What is e-lancing? Exactly what you think it is. E-lancing is free-lancing for the digital age. Powered by ICT tools and the internet, e-lancing allows independent tech savvy workers connected to the internet access to the global labor market. Over the past years, even ‘physical’ workspaces have started to get virtual through tele-conferencing, video meetings etc. Many are very convinced by the benefits of ICT-enabled remote work and the flexibility that comes with it while others caution that it may not be the holy grail people tout it to be. However everyone is in agreement about one thing: ICT reduces barriers and distances making the global market more accessible than ever.
All you need is a computer and an internet connection. Thanks to ICTs, e-lancing is booming and there are multiple platforms where employers and e-lancers can “meet” and do business. These virtual marketplaces functions like a Craigslist for skilled tasks: employers post tasks and e-lancers respond to posted tasks and submit offers. Once selected, the e-lancer starts working remotely for his/her client. In most cases, the e-lancing platforms remain the center for all main interactions (payments, reviews, messaging, etc.) between the employer and the on-line worker so to ensure transparency and avoid frauds.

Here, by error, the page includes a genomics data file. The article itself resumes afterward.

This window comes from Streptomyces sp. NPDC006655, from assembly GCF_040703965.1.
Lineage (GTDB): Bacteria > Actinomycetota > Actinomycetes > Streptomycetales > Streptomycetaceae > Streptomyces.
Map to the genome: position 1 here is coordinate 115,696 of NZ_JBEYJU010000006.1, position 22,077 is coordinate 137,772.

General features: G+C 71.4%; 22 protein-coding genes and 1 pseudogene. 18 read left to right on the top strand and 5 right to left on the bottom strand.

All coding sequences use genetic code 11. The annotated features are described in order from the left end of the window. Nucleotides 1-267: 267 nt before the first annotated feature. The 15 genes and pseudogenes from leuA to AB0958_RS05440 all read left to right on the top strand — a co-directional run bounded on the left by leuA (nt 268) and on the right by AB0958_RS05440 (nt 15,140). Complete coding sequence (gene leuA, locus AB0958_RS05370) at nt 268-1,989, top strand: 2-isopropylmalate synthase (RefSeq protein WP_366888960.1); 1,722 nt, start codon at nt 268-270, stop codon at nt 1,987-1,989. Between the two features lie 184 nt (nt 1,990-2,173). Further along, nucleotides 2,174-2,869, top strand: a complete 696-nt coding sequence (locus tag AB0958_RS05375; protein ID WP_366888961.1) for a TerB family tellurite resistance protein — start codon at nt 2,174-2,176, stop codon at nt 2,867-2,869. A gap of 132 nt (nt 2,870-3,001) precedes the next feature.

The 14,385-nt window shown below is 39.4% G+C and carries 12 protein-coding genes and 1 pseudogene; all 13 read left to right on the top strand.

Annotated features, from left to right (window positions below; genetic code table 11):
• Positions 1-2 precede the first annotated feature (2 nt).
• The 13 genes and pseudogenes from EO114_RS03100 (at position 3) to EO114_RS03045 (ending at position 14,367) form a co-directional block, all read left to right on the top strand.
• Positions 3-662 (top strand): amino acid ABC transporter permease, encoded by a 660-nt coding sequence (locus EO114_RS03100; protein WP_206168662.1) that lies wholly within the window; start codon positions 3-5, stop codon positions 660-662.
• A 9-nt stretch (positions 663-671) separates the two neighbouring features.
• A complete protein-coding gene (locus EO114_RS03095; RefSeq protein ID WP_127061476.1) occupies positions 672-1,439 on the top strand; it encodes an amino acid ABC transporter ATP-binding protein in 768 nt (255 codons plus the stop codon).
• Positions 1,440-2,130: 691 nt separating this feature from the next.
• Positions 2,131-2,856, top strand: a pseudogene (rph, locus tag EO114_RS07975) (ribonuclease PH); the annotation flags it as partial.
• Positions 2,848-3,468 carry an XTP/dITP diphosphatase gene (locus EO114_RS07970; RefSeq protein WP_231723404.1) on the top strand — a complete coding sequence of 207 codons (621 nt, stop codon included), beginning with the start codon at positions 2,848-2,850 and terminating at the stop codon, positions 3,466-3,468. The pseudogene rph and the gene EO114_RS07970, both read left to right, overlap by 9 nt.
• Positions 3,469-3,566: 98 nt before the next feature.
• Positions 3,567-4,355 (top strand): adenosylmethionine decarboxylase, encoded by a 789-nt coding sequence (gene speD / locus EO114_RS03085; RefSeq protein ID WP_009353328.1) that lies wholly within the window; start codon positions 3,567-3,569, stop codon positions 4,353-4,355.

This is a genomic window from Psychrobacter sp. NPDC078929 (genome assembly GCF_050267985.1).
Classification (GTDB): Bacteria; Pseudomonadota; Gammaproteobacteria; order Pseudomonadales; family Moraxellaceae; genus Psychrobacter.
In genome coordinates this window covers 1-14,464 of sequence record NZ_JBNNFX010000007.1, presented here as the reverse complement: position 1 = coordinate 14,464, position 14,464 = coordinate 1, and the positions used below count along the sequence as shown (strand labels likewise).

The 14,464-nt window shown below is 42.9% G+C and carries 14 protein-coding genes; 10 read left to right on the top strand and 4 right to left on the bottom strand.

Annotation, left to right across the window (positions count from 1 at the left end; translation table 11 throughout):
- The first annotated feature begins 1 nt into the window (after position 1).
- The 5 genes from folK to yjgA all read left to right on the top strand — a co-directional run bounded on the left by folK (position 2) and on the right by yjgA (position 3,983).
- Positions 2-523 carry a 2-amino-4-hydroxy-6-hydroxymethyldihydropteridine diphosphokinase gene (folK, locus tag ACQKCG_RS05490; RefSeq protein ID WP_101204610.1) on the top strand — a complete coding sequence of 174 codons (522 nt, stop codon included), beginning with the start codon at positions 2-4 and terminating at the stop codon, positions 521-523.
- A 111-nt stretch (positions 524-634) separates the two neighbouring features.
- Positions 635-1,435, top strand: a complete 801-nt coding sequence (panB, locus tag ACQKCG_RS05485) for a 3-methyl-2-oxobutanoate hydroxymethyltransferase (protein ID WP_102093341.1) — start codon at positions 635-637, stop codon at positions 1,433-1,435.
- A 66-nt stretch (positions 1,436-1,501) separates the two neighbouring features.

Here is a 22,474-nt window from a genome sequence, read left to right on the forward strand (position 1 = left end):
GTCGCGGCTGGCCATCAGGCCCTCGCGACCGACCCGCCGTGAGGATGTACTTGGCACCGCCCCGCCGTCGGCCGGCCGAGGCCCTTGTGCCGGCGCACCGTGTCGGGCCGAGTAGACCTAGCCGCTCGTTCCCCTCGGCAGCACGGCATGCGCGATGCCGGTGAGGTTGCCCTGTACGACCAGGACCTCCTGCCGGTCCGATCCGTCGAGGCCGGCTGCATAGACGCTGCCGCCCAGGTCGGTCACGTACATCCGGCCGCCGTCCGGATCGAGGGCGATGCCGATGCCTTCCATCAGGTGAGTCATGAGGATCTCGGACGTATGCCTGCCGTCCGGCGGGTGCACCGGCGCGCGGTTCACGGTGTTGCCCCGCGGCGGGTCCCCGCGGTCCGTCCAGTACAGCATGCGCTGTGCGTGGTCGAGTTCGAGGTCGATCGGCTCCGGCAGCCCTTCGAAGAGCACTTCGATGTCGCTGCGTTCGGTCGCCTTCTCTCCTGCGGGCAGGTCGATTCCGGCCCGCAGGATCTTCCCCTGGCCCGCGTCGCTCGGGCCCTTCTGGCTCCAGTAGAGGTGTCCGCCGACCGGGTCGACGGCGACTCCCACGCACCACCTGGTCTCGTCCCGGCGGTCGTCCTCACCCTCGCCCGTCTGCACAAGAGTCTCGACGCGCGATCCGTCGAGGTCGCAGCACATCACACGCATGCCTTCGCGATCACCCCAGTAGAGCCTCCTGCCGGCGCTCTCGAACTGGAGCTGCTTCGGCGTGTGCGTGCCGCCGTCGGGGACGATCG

- Urban Development
- Social Development
- Public Sector and Governance
- Information and Communication Technologies
- Global Economy
- Financial Sector
- Climate Change
- Agriculture and Rural Development
- South Asia
- East Asia and Pacific
- Sri Lanka
This winter, I was at an employment center in Karaganda, Kazakhstan talking to people who were interested in starting their own businesses. I could still remember the excitement in their voices as they talked about their ideas.